This now deleted question (10k only) stated that questions by new users are generally received worse than other questions. It was based on anecdotal (n=1) evidence, but are there some statistics from e.g. SEDE to support this observation or not?


1 Answer 1


Yes; questions by users which are newly registered (less than one month) are less well received than questions asked by users who have more experience on the site. This could be research by Captain Obvious, but if you dig deeper, there seems to be an interesting trend. According to this SEDE query, the average question score on Stack Overflow decreases when you look at accounts older than a year:

enter image description here

Questions by users with an account of about 4 years are (on average) just as 'good' as questions by 'newbies'. If you 'zoom in' to the first year (with this SEDE query), you see that already after a few weeks, the score is nearly equal to the 2.25 average for the rest of the first year.

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It's also interesting to investigate the behaviour on other sites. Mathematics does not observe a decrease after a year. On English Language & Usage there's a small downward trend but not as much as Stack Overflow (the zigzag at the end is caused by the small number of data points). On Meta the trend is upwards.

But all sites exhibit the same behaviour for new (< 1 month old) users, which is not surprising since it takes some time to 'know' the Stack Exchange culture and how to phrase your question. Note that the SEDE query does not include posts which were deleted (often by Roomba) due to their low quality. New users are more likely to post these, but those have already been filtered out.

Actually, upon further investigation, the trend on Stack Overflow seems to be skewed by old, highly upvoted questions. Those were only posted by users which were at that time new. This SEDE query shows that more recent questions follow the same trend as e.g. Meta Stack Exchange:

enter image description here

Another case of Lies, damned lies and statistics?

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    Thanks @M.A.R.ಠ_ಠ - something went wrong in refactoring that sentence.
    – Glorfindel Mod
    Commented Apr 25, 2018 at 20:54
  • A controlled experiment could be to post very similarly structured questions from a medium rep participant and a very low rep participant. These could help us tease out the difference between perceptions affecting voting trends, and the learning curve, i.e. participants' questions improving objectively in quality of questions as the participants gain experience with the site in general and also with writing questions. Commented Apr 26, 2018 at 5:28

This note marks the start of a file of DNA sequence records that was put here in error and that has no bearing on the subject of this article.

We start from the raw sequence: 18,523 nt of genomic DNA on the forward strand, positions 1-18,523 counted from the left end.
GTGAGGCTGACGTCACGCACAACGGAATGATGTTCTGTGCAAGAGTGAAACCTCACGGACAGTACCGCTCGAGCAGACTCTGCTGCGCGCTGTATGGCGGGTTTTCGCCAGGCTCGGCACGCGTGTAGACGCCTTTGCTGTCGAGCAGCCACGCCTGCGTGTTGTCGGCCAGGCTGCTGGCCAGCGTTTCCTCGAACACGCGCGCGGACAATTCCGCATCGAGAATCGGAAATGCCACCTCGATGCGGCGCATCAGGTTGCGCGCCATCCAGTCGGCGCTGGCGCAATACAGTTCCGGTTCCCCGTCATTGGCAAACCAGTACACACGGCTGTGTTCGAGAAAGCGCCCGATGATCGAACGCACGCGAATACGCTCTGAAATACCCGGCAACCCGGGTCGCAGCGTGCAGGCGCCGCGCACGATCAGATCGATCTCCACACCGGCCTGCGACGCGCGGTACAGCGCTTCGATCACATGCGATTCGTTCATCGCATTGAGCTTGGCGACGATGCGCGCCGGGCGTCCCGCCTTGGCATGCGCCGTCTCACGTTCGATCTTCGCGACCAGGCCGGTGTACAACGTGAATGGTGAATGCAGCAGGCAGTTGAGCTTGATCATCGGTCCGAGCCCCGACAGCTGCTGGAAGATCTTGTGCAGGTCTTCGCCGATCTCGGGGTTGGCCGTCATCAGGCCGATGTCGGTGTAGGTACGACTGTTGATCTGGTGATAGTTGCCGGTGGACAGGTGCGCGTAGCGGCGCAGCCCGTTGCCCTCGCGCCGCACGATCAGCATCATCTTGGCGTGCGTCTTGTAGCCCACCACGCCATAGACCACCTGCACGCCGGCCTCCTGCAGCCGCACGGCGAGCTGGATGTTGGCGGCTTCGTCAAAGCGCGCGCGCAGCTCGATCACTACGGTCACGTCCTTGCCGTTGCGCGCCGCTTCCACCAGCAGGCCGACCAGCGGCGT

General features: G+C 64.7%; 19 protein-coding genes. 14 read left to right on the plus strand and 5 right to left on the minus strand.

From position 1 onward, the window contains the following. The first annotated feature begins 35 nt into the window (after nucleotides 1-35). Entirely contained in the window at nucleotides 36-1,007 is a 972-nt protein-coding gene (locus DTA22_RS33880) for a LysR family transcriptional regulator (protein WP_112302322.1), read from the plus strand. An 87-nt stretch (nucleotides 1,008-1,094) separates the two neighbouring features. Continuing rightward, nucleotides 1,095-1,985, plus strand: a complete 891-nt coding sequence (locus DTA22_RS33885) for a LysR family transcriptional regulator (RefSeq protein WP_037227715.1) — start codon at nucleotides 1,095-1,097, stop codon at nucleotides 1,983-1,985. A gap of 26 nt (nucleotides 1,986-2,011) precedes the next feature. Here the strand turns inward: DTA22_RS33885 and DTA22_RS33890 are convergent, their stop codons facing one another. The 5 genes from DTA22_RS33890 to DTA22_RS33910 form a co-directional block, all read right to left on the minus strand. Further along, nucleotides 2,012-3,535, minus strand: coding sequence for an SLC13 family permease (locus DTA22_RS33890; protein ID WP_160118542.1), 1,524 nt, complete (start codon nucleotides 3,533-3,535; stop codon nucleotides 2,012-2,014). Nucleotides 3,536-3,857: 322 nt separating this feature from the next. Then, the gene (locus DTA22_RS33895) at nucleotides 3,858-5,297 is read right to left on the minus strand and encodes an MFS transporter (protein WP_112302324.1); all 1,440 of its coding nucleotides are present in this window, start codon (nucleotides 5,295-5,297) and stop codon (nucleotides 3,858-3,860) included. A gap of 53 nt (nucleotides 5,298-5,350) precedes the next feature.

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    Interesting trend on the Meta query. Could this suggest newbies have a harder time here than on SO?
    – DarkCygnus
    Commented Apr 26, 2018 at 5:29
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    Also, seems that in the case of Answers, it is a different story: for SO it is almost the same, while Mathematics and Meta show some clear trends.
    – DarkCygnus
    Commented Apr 26, 2018 at 5:37
  • Good stuff Glorfindel. But I think the important issue is that highly-upvoted questions and answers tend to get more upvotes. And the high-rep user is more likely to have buddies who will immediately upvote his question or answer regardless of its quality. I don't know how stats could show that. Commented Apr 26, 2018 at 7:14
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    @JohnDuffield - You have absolutely no proof that "high reputation users" have "buddies" who vote on their contributions.
    – Ramhound
    Commented Apr 26, 2018 at 10:14
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    @JohnDuffield oh please, there is nothing as much fun on SO as voting down a bad Q/A from a high-rep user, especially if you 'know' them! Sadly, doesn't happen very often, whereas finding a bad question from a new user just means opening a tag and poking at the screen with your eyes shut. That' not entertaining at all:( Commented Apr 26, 2018 at 12:05
  • If anything, it's low-rep users who are most likely to have umm... 'upvoting buddies'. Has there ever been a case of a skilled,. experienced and respected high-rep user running sock-puppets and/or voting-rings to inflate their rep? Commented Apr 26, 2018 at 12:11
  • @MartinJames yes (that question does not contain all details, though)
    – Glorfindel Mod
    Commented Apr 26, 2018 at 12:31
  • The stats make me wonder if the FAQ and help for new users is ok to start with, as with users with experience in the site methodology get better score. I guess users learn how to write a good question to get result, as SO vs a normal forum is really not the same
    – yagmoth555
    Commented Apr 26, 2018 at 12:53
  • @Ramhound : let's not go into "gaming the system" today. Your comment noted Martin James. Another good one Glorfindel. Commented Apr 26, 2018 at 15:42
  • @JohnDuffield - I never once made mention of Martin James So I am not sure, if you confused me with somebody else, but please keep track of whom directing comments to.
    – Ramhound
    Commented Apr 26, 2018 at 16:53
  • The shown statistics don't say anything about the quality of questions asked by new users, anyway.
    – apaderno
    Commented Apr 26, 2018 at 18:45
  • @Ramhound : I think you misread my comment. Commented Apr 27, 2018 at 7:13

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